Kathy and I had talked about re-watching "The Sopranos" for years. Twenty One years after it's debut on HBO we finally sat down and re-watched the iconic mob series. I was surprised about what I had forgotten about the show, and some of what I thought about it twenty years removed from originally watching it. Here's some random impressions I had:

There were plenty of plot points I misremembered. For example, the killing of Big Pussy came earlier than I expected. The Feds turning Adriana came earlier in the show than I expected too. As did her murder for her betrayal of the family. I also didn't remember Tony's sister Janice being as big a part of the show as she was. Or Uncle Junior living as long as he did.

A lot of the clothing they wore was pretty unfashionable. I once got a sweater as a Christmas gift from a family member that Kathy nicknamed my "Uncle Richie" sweater because it looked like something he would wear. Needless to say, I never wore that sweater again.

Watching the show this time Kathy mentioned seeing an interview with Edie Falco who mentioned she wouldn't wear anything in real life that Carmela would wear. It's true, look at what the characters wear. While there are some sharp suits. There's a lot of fashion choices I wouldn't be caught dead in.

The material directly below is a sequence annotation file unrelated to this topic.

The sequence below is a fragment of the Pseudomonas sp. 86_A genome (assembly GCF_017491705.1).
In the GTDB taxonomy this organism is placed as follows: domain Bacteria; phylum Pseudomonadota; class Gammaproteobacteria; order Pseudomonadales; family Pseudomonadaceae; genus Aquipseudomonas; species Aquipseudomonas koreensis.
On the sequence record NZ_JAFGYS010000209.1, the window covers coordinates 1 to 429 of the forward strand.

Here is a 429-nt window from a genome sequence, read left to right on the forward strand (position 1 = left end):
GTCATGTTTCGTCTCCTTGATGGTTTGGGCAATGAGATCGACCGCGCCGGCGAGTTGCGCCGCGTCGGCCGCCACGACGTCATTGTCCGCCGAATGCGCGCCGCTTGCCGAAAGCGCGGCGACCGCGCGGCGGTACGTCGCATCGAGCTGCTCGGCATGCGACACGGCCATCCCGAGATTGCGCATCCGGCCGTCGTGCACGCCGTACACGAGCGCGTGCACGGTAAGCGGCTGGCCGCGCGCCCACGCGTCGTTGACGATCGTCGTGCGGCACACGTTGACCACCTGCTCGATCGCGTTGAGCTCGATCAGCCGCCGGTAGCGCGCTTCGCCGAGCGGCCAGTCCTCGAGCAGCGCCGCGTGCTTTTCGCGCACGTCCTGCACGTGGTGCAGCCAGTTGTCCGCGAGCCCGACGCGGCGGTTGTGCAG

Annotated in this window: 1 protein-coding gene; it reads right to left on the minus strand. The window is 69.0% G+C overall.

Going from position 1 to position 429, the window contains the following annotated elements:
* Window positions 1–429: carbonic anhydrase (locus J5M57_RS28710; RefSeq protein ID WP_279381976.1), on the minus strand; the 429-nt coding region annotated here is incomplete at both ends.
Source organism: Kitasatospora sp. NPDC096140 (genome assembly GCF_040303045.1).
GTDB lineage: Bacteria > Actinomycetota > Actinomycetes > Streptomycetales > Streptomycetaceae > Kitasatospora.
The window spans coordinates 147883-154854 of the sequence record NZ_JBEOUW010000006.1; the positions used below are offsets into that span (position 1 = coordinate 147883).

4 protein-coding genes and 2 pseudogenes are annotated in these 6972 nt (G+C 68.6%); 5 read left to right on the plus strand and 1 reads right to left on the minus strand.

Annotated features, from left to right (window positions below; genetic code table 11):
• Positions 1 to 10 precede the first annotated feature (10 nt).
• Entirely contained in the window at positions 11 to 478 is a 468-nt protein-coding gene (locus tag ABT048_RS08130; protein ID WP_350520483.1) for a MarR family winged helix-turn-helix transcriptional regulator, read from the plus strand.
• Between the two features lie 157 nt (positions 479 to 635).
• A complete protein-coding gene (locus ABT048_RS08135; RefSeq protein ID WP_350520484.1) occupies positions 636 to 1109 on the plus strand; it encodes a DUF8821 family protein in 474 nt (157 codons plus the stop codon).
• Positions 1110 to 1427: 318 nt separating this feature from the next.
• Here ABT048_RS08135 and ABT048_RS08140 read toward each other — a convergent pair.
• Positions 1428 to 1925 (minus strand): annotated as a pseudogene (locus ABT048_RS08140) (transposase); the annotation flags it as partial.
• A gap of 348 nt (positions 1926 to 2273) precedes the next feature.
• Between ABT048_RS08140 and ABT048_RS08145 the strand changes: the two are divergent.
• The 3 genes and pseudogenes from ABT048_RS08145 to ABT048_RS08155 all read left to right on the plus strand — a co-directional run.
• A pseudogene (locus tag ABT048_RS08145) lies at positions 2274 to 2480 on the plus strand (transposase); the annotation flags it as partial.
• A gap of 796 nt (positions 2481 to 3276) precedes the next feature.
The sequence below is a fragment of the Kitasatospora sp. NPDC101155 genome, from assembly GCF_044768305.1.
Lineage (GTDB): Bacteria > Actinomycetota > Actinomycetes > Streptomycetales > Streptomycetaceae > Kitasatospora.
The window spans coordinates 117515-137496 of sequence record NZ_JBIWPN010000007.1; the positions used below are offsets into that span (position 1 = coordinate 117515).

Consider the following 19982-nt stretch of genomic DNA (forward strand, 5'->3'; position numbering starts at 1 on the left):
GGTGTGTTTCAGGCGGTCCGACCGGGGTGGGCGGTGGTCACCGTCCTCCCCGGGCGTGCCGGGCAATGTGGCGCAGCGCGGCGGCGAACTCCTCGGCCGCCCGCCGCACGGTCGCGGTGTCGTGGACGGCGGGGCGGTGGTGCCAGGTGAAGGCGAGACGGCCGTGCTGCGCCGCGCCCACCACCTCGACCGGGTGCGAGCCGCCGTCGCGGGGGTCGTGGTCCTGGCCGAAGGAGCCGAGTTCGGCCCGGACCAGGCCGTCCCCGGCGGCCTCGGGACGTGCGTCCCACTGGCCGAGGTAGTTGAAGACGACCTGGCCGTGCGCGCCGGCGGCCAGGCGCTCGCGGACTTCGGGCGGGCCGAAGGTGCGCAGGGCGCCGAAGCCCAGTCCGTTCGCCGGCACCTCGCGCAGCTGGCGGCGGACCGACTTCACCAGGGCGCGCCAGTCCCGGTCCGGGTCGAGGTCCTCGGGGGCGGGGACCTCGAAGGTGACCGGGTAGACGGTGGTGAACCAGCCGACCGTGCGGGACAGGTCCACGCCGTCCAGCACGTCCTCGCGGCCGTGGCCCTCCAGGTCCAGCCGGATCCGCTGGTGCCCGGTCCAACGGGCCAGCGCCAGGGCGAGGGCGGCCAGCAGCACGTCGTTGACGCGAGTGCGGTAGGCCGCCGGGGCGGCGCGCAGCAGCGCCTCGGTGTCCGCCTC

In the spy show "Burn Notice", Bruce Campbell as Sam Axe, refers to spies as "a bunch of bitchy little girls." How the mobsters and the mob families act towards each other is perfectly characterized by the bitchy little girls line. The fact that there were conflicts in the family, and between the New Jersey and New York families, and how brutally they were handled wasn't surprising. How petty some of them were, that was surprising.

And the characters. I didn't remember how petty and babyish Paulie "Walnuts" was. And Artie Bucco's wife, Charmaine, I think she had to be the most annoying character in the entire series. I found myself wishing the Bucco's would just get divorced so they could write the character of Charmaine off the show.

One of the most interesting characters I found was that of Silvio, portrayed by Little Steven. His character seems to rise above the pettiness that caused a lot of the mobsters problems. He listens more than he talks. And when he does have something to say, the mobsters listen. If you re-watch the show, Little Steven's performance of Silvio is worth watching.

Another series of scenes worth watching is Gandolfini's portrayal of Keven Finnerty, a character that exists in his mind while in an induced coma. Kathy pointed out Gandolfini played Finnerty without Tony's New Jersey accent and how interesting it was to see him portray a non mobster.

The tension building scene at the end of the series leading to the cut to black, surprisingly didn't seem as long as I remember. Of course, that may be due to the fact that the cut to black isn't a surprise the second time you see the show. The ending didn't bother me anymore or any less than it did originally. And I didn't have any epiphany about what the ending means, or what the intention was. Neither did Kathy.

I was surprised how much about the show I either didn't pick up, or forgot about since our original viewing. Or how my own growth as a person in the past twenty years may have changed my own viewpoint on the show. One thing's for sure, it's still a great show. And I'm still not sure how I feel about the ending. I guess that's two things.


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